Children gain weight at an accelerated rate during summer, contributing to increases in the prevalence of overweight and obesity in elementary-school children (i.e., approximately 5 to 11 years old in the US). Int J Behav Nutr Phys Act 14:100, 2017 explained these changes with the "Structured Days Hypothesis" suggesting that environmental changes in structure between the school year and the summer months result in behavioral changes that ultimately lead to accelerated weight gain. The present article explores an alternative explanation, the circadian clock, including the effects of circannual changes and social demands (i.e., social timing resulting from societal demands such as school or work schedules), and implications for seasonal patterns of weight gain. We provide a model for understanding the role circadian and circannual rhythms may play in the development of child obesity, a framework for examining the intersection of behavioral and biological causes of obesity, and encouragement for future research into bio-behavioral causes of obesity in children.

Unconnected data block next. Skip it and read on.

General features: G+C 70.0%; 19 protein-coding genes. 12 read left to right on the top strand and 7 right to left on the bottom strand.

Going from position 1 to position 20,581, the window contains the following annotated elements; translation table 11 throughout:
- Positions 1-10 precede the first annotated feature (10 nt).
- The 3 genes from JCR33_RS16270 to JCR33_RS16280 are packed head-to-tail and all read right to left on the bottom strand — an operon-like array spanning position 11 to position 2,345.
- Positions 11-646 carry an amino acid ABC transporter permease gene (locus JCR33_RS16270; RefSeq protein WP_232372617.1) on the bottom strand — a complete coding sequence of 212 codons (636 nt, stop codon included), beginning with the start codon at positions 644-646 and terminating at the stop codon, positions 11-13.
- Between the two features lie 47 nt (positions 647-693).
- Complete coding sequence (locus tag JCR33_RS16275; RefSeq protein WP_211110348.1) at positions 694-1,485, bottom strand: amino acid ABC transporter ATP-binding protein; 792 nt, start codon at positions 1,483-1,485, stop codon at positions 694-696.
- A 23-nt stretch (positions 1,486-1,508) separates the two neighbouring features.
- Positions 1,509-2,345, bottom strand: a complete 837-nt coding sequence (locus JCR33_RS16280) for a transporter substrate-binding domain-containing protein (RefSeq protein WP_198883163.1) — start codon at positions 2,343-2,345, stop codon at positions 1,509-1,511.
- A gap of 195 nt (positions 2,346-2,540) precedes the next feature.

Keywords: Children; Circadian rhythms; Circannual rhythms; Growth; School; Sleep; Summer.